> Watch Faculty in Residence Ann Batenburg describe the Residential Commons on WFAA-TV news. video
> Read the Residential Commons blog, with updates from students in the Residential Commons Leadership Corps and Faculty in Residence.
> SMU Forum: Three SMU professors named first Faculty in Residence

Four FiRs have moved into residence halls a year early as part of the Residential Commons transition process: Ann Batenburg, Teaching and Learning, Annette Caldwell Simmons School of Education and Human Development; Mark Fontenot, Computer Science and Engineering, Lyle School of Engineering; Robert Krout, Music Therapy, Meadows School of the Arts; and Charles Wuest, English, Dedman College of Humanities and Sciences.

The full list of faculty members who have been appointed for a 3-4 year term, and the halls where they will take up residence:

  • Ann Batenburg, Teaching and Learning – Virginia-Snider RC *
  • Martin Camp, School of Law – Residential Commons 4 (under construction)
  • Miroslava Detcheva, Spanish – McElvaney RC
  • Mark Fontenot, Computer Science and Engineering – Loyd RC (under construction) *†
  • Mark Kerins, Film and Media Arts – Morrison-McGinnis RC
  • Rita Kirk, Communication Studies – Armstrong RC (under construction)
  • Robert Krout, Music Therapy – Mary Hay/Peyton/Shuttles RC *†
  • Will Power, Theatre – Residential Commons 1 (under construction)
  • David Son, Chemistry – Boaz RC
  • Tom Tunks, Music – Residential Commons 3 (under construction) *†
  • Elizabeth Wheaton, Economics – Cockrell-McIntosh RC

* Living in residence during the 2013-14 academic year
† One of SMU’s three original Faculty in Residence, the “Founding FiRs

SMU's southeast campus residential complex

Artist’s rendering of SMU’s southeast campus residential complex, which will help support the University’s Residential Commons experience.

Along with the 11 FiRs, 23 Faculty Affiliates were selected and have been working in every residence hall on campus since the beginning of the year. For more information on participating in the Faculty Affiliate program, contact Jeff Grim, Residence Life and Student Housing.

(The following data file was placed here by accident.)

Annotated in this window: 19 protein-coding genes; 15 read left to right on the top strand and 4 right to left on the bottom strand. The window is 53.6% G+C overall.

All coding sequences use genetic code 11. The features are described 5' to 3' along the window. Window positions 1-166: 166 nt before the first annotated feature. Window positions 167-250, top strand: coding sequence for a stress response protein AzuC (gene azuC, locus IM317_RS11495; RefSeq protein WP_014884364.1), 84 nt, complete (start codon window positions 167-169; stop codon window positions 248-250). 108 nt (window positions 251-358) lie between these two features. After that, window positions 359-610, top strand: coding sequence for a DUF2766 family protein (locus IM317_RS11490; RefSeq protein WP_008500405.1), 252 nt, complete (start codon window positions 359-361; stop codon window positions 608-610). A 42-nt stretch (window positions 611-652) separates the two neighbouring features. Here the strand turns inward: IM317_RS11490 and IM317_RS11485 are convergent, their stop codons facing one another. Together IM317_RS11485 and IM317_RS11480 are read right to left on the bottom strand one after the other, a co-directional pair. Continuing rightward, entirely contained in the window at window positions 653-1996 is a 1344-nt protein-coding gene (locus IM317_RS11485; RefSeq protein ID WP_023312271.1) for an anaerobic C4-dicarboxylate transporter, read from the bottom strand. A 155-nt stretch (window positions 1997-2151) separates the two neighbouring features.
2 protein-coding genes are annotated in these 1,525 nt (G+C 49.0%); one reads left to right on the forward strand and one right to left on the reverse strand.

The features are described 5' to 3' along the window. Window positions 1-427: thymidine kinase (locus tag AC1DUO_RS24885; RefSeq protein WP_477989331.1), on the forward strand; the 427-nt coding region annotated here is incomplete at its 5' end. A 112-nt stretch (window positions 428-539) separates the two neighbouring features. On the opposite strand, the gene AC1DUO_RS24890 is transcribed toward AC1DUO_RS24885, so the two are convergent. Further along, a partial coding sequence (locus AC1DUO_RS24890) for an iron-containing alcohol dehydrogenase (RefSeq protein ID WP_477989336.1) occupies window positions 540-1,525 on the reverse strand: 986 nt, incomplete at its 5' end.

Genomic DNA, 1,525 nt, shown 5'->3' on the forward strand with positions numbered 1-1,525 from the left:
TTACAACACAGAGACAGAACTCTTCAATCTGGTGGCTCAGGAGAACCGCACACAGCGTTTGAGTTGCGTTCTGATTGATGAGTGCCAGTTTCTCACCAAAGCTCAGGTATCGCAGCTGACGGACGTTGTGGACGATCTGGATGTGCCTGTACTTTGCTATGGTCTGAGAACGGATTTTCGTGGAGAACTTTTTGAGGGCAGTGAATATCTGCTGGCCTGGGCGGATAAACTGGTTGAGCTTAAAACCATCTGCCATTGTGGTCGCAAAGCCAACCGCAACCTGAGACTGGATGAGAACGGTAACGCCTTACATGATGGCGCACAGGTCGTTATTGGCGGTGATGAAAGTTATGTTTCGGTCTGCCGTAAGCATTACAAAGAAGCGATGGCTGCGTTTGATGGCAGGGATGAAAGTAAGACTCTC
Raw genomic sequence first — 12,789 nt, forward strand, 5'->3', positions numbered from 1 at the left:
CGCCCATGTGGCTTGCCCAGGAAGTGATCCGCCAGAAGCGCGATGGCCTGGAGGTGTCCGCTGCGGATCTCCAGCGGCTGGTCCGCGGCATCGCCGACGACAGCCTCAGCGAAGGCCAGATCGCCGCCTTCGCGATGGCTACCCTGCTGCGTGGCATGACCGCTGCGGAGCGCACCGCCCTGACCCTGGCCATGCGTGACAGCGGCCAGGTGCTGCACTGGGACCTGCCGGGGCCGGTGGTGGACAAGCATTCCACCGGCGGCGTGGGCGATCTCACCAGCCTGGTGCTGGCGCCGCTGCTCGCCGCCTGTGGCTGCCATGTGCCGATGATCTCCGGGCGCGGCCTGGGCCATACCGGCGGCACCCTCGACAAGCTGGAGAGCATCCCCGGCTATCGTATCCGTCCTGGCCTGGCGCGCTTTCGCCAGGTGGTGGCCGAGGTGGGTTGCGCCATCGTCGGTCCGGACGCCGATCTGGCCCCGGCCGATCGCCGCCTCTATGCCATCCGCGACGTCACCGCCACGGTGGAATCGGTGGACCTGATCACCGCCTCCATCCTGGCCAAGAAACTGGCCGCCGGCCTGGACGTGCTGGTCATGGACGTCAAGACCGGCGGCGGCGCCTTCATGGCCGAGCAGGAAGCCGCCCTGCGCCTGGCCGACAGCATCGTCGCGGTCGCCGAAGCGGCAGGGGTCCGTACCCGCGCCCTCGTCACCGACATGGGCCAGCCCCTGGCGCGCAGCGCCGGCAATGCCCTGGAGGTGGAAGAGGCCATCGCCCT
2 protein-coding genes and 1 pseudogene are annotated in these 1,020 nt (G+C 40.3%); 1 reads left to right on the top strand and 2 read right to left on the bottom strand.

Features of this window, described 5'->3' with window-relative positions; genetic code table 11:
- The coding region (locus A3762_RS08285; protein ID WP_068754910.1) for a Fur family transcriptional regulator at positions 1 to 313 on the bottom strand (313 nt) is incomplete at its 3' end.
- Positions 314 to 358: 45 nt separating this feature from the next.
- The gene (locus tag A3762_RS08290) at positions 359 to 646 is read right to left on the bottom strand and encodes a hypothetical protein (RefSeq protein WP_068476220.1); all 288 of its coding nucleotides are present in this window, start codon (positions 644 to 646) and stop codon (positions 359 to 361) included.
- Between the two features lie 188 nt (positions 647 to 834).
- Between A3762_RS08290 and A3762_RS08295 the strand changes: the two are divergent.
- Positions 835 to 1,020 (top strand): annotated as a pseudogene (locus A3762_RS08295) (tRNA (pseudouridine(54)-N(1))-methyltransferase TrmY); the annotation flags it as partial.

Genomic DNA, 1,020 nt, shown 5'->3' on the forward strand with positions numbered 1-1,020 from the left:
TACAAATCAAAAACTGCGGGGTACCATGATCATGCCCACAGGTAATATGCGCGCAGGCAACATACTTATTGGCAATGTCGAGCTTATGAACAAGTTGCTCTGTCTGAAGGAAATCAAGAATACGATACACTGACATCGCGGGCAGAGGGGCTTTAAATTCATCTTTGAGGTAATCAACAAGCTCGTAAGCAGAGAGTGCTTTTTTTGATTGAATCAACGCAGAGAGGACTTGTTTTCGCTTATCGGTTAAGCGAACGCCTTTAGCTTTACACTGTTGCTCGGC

> Learn more at the SMU Residential Commons website:

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Family Weekend 2013: ‘Where Dreams Come True’

Screen shot 2013-09-30 at 1.33.06 PM Family Weekend 2013, set for Oct. 4-6, provides SMU families with new and old ways to celebrate a longtime Hilltop tradition. The weekend includes Engaged Learning presentations, Residential Commons tours and a 5K race, in addition to Boulevarding before the Mustangs take on Rutgers.

All of the weekend’s events are about welcoming families to the Hilltop, says Will Slack, chair of the Student Foundation committee that is responsible for planning Family Weekend. “This is a time for parents to see their child’s accomplishments while exploring additional opportunities SMU offers,” Slack says. “Parents are a key factor in the success of their students and the University.”

The theme of the weekend is “SMU: Where Dreams Come True.” “SMU offers students an unparalleled experience and countless opportunities,” Slack says. “It is the hope of Student Foundation that you will see the ways in which our University makes student dreams a reality.”

Student Foundation compiled a guide for the weekend, including many new events. Pick up your Family Weekend pre-purchased tickets and T-shirts at the Hughes-Trigg Crossing from 9 a.m. to 4 p.m. Friday. After 4 p.m., tickets can be picked up at the Hughes-Trigg Mane Desk. If available, extra tickets and T-shirts also will be on sale at the Mane Desk.

Below are weekend highlights:

Friday, Oct. 4:

  • Engaged Learning Student Presentations, a new event, are set for 9 a.m. to 2 p.m. at Hughes-Trigg Student Center. Students will present on their research, civic engagement, internship and creative experiences around the world.